Listening for a Change Interview with Cathy Cranston
Date: October 3, 2011
Interviewer: Luz Guerra
Videographer: Erin Park Markert
Equipment: Digital flip camera
Recorded on: within camera (no cassette)
Transcriber: Virginia Raymond
Approved by Cathy Cranston: February 9, 2012
Luz Guerra: Cathy.
Cathy Cranston: Hi, Luz.
Luz: I just met you, and you said that you did work with organizing care providers
Cathy Cranston: Ummm-hmmm (affirmative).
Luz: ..for people with disabilities.
Cathy Cranston: Ummm-hmmm (affirmative).
Luz: Sounds fascinating. Will you tell me more?
Cathy Cranston: Sure. I started specifically organizing workers in 2005. Being a direct care worker, personal attendant, for people with disabilities and seniors for about thirty years myself, and being involved with ADAPT for quite a few years, myself and another organizer. We had been discussing this issue for quite some time. What we saw was, here within our state, that there was no entity, specific entity, that would advocate for the direct care workers that work for people in their homes in the community. And ADAPT initially started doing it, I guess probably four years prior to us taking on this project. And so, like I said, we started in 2005, and a lot of things have happened.
Our organization has grown. We are a project of ADAPT, and like I say, we’ve grown. We initially started – we’ve had several different campaigns. One was “equal work for equal pay.” Our campaigns start a little bit before each legislative session. With “equal work for equal pay,” what that meant was – what we found was that there was a wage disparity within people working within different home and community-based programs. And so within each program – let’s say for example you might have “primary home care” and then there’s another one that is called “community-based alternative” and then you have H.C.S. – there’s all these different types of programs. But what we found that is, is that quite often the personal attendants do the same tasks, but what the state does, has done, they set the rates to pay the home health-care agencies —
It’s a little complicated, but anyway. They set these rates, and what we found was, is that you have this wage disparity among each of the programs. And so that’s why we thought, we’d do “equal pay for equal work.” And there was even a two-dollar difference in wage between working in the community versus working within state institutions or the nursing facilities. And so we did that.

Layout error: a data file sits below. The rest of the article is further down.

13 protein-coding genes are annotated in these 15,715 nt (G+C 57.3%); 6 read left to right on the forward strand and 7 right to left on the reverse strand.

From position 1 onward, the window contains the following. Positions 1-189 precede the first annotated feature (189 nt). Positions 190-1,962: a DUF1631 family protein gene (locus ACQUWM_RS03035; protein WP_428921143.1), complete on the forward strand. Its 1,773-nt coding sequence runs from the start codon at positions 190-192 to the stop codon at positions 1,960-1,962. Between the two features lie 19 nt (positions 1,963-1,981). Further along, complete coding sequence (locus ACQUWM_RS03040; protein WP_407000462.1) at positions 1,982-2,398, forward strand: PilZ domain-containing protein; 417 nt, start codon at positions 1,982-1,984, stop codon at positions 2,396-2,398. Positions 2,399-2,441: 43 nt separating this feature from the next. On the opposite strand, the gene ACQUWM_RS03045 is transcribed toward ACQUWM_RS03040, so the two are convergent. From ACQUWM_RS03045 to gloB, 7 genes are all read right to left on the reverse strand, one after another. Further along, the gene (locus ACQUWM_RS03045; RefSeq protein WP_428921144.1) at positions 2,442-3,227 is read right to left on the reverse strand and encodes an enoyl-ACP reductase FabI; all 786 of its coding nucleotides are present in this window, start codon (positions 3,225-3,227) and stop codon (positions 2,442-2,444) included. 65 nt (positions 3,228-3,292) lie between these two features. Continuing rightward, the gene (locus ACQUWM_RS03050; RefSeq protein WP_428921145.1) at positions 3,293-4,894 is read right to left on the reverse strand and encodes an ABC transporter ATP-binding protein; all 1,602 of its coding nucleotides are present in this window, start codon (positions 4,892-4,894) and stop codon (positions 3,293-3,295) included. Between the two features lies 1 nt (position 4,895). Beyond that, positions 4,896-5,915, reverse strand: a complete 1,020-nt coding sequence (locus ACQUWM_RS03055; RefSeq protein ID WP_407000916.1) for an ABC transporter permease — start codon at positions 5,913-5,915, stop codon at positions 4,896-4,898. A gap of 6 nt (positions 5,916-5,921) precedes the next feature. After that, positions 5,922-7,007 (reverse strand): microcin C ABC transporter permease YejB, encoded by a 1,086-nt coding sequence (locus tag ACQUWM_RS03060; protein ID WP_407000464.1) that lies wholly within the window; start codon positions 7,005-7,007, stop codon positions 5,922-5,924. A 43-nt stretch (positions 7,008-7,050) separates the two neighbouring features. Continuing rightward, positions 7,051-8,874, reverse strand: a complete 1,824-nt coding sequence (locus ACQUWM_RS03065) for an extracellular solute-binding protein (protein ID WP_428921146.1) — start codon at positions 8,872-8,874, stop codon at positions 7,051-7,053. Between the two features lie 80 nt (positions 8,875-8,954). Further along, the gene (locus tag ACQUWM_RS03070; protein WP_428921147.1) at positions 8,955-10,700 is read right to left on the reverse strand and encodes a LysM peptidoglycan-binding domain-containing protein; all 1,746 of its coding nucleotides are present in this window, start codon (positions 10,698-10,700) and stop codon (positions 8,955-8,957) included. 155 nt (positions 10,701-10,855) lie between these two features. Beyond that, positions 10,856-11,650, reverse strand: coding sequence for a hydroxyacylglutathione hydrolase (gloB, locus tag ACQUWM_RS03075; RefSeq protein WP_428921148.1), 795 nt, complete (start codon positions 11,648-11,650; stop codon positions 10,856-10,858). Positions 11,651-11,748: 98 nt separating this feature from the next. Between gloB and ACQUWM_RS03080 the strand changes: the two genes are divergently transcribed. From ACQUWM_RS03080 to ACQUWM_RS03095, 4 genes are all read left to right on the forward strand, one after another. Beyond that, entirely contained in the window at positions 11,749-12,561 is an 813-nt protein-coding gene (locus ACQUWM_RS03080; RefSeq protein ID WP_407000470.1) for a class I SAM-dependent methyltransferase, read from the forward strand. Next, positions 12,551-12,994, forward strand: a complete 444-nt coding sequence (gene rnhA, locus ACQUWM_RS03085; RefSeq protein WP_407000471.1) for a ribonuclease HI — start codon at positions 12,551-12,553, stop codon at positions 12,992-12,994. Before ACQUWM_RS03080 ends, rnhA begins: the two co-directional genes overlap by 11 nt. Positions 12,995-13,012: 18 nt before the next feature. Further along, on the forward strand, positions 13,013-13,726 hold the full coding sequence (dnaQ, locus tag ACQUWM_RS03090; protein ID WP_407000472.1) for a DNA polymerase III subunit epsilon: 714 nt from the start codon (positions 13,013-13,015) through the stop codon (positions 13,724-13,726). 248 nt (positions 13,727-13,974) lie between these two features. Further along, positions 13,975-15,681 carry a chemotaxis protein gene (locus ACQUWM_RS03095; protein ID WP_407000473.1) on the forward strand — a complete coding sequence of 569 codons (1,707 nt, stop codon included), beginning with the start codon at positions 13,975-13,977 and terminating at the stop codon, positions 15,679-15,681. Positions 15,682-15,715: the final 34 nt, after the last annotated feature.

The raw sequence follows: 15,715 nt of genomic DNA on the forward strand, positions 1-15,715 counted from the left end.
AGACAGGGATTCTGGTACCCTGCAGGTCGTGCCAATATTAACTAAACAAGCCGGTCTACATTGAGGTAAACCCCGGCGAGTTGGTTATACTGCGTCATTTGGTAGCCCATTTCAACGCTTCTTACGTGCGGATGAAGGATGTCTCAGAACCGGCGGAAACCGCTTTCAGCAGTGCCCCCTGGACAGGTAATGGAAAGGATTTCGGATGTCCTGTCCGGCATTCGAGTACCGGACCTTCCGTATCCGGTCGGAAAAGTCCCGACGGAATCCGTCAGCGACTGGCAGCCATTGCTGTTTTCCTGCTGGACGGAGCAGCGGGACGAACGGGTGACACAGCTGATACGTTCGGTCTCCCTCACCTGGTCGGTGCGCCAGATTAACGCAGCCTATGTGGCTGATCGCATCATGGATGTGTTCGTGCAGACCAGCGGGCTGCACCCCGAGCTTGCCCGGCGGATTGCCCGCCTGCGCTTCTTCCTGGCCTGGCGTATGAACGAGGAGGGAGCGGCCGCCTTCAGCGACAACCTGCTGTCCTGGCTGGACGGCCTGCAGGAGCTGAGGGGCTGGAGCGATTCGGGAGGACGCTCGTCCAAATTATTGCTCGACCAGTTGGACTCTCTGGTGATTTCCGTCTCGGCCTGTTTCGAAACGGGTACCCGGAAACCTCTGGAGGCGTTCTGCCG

Another campaign that we had was in trying to get a bill passed which would have created a home and community based advisory council. The intent of that council would be to address the issues regarding workers that work within the community settings. Unfortunately, last session, or two sessions ago – I think it was two sessions ago – that bill got caught up in some chubbing
During that time there was that immigration, I think it was the I.D. bill that they tried to pass here in Texas. So our bill got caught up on the floor with all the chubbing and stuff. So our bill ended up dying.
But the really cool thing – if there is a cool thing – a good thing came out of that, is we ended up going to the Health and Human Services Commissioner, Executive Commissioner Suehs, and we asked him if he could implement the council nonetheless. And so he did, for a year. And out of that, PACT was represented, as well as there were some consumers on the council, as well as provider agencies, and a parent of a child who was receiving services within the community. And also there was representation for the older population; senior citizens were represented as well. And so out of that came a report that we put forward to Executive Commissioner Suehs, with fourteen recommendations. And the really cool thing about all of this: we were able to have the top five recommendations were recommendations that PACT and ADAPT had been working on the previous years.
And so, that’s some of the things that we do. And, let me think, what else have we been doing?